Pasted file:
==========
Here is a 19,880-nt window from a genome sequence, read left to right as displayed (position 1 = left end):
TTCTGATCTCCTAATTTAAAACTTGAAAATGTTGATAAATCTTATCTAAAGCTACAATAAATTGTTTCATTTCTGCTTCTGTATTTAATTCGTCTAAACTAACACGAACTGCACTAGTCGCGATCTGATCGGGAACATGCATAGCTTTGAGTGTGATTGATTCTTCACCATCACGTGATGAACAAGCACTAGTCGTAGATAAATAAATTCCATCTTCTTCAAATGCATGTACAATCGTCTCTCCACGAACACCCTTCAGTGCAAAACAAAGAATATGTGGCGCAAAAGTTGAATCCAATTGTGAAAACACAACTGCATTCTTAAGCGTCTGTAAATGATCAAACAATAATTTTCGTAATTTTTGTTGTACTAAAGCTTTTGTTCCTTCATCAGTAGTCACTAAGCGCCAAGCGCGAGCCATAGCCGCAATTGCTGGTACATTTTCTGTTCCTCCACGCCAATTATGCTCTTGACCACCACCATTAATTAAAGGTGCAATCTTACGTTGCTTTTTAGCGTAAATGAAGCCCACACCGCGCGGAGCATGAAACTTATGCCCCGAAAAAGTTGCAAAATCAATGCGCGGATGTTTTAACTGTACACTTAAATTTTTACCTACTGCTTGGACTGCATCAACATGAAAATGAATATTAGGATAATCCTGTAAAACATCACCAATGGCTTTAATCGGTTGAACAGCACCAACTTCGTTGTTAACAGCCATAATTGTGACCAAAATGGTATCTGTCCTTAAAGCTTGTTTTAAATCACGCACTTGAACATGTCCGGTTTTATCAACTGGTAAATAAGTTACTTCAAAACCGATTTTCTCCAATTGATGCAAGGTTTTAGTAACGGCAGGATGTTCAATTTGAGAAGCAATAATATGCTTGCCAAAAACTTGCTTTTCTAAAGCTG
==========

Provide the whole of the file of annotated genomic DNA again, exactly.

Here is a 19,880-nt window from a genome sequence, read left to right as displayed (position 1 = left end):
TTCTGATCTCCTAATTTAAAACTTGAAAATGTTGATAAATCTTATCTAAAGCTACAATAAATTGTTTCATTTCTGCTTCTGTATTTAATTCGTCTAAACTAACACGAACTGCACTAGTCGCGATCTGATCGGGAACATGCATAGCTTTGAGTGTGATTGATTCTTCACCATCACGTGATGAACAAGCACTAGTCGTAGATAAATAAATTCCATCTTCTTCAAATGCATGTACAATCGTCTCTCCACGAACACCCTTCAGTGCAAAACAAAGAATATGTGGCGCAAAAGTTGAATCCAATTGTGAAAACACAACTGCATTCTTAAGCGTCTGTAAATGATCAAACAATAATTTTCGTAATTTTTGTTGTACTAAAGCTTTTGTTCCTTCATCAGTAGTCACTAAGCGCCAAGCGCGAGCCATAGCCGCAATTGCTGGTACATTTTCTGTTCCTCCACGCCAATTATGCTCTTGACCACCACCATTAATTAAAGGTGCAATCTTACGTTGCTTTTTAGCGTAAATGAAGCCCACACCGCGCGGAGCATGAAACTTATGCCCCGAAAAAGTTGCAAAATCAATGCGCGGATGTTTTAACTGTACACTTAAATTTTTACCTACTGCTTGGACTGCATCAACATGAAAATGAATATTAGGATAATCCTGTAAAACATCACCAATGGCTTTAATCGGTTGAACAGCACCAACTTCGTTGTTAACAGCCATAATTGTGACCAAAATGGTATCTGTCCTTAAAGCTTGTTTTAAATCACGCACTTGAACATGTCCGGTTTTATCAACTGGTAAATAAGTTACTTCAAAACCGATTTTCTCCAATTGATGCAAGGTTTTAGTAACGGCAGGATGTTCAATTTGAGAAGCAATAATATGCTTGCCAAAAACTTGCTTTTCTAAAGCTG